The City-Dwellers Guide to the Galaxy

Astronomical Society
29th January 2009


Do you spend more time looking up than looking down? Are you stirred by the beauty of the full moon or do you marvel at just how far away the stars in the night sky really are? Then you’ll probably be interested to hear that Aston University is home to the Birmingham Astronomical Society – and membership is open to everyone.

2009 is also the International Year of Astronomy, so it’s the perfect time to start discovering the mysteries of the Universe.

As well as weekly meetings at the University, the Society holds monthly lectures with eminent speakers and organises events in the city centre for stargazers and their families who want to learn more. The latest, the aptly named City Dwellers Guide to the Galaxy, is a year-long series of monthly events including sidewalk astronomy events and star and solar parties, plus exhibitions and displays at various locations around Birmingham. 

The first of these takes place on Saturday, 31st January in Centenary Square in Birmingham City Centre between 6pm and 11pm. Local people and passers-by will be able to catch wonderful views of the Moon and Venus through a variety of telescopes.

You may remember that in 1994 the Shoemaker-Levy comet crashed into Jupiter with spectacular results. The Astronomical Society is delighted to welcome the co-discoverer of that comet, David Levy, to Aston University on Tuesday, 10th March to give a talk to members. Levy will also be speaking at Thinktank at Millennium Point on Sunday 8th March at 3pm.

Other forthcoming public events organised by the Society include Moonwatch in the Lickey Hills on Friday, 3rd April, as well as events with local schools throughout the year.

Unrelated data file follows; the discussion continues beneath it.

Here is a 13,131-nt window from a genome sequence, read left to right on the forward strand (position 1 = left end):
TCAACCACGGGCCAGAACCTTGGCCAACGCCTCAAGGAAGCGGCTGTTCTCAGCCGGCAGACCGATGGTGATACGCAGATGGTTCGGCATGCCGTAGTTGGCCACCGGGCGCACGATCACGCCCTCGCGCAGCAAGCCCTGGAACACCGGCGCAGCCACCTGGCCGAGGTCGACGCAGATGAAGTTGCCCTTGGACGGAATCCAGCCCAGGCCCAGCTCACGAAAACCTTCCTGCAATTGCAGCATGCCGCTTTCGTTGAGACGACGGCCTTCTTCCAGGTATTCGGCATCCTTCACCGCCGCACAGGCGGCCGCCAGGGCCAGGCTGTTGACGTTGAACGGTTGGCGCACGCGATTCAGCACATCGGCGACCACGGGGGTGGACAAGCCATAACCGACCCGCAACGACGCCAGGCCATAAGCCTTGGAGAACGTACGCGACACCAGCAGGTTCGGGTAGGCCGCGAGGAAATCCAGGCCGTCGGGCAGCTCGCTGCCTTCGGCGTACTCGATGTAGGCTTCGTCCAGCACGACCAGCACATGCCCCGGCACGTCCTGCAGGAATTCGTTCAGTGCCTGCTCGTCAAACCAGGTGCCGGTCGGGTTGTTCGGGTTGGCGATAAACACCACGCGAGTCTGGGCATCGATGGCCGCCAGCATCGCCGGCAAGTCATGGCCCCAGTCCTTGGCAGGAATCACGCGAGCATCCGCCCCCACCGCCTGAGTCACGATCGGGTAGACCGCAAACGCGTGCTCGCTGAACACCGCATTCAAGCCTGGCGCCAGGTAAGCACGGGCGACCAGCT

If you are interested in the mechanics of telescopes as well as actually stargazing, the Society has a specialist workshop for making telescope mirrors in the sub-basement of the University. There are many delicate and painstaking processes that go into making a telescope mirror, including cutting glass, grinding and polishing.

Dr John Penny from Aston and the Astronomical Society said: ‘We are always delighted to welcome new members to the Society, so if anyone with an interest in astronomy would like more information please do not hesitate to get in touch. You don’t need to have any previous experience because the Society has a mixture of both novice and experienced members so there will always be someone to help you get started. Our website will give you lots of information and it also carries the dates and times of our meetings at Aston and other events. We’d also like to encourage our students to join the Society.’

The Society meets every Wednesday in its dedicated Club Room in the basement at Aston University. For further information visit www.birmingham-astronomy.co.uk.


For further press information please contact Sally Finn on 0121 204 4552 or email s.l.finn1@aston.ac.uk.

Notes to editors:

• A leaflet giving full details of the 2009 programme is available on request. Please email us for a copy.

• Pictured in the Society’s Club Room at Aston University are members (from left to right) Derek Buckley, Gill Pilfold, Dr John Penny and Ben Stanley.

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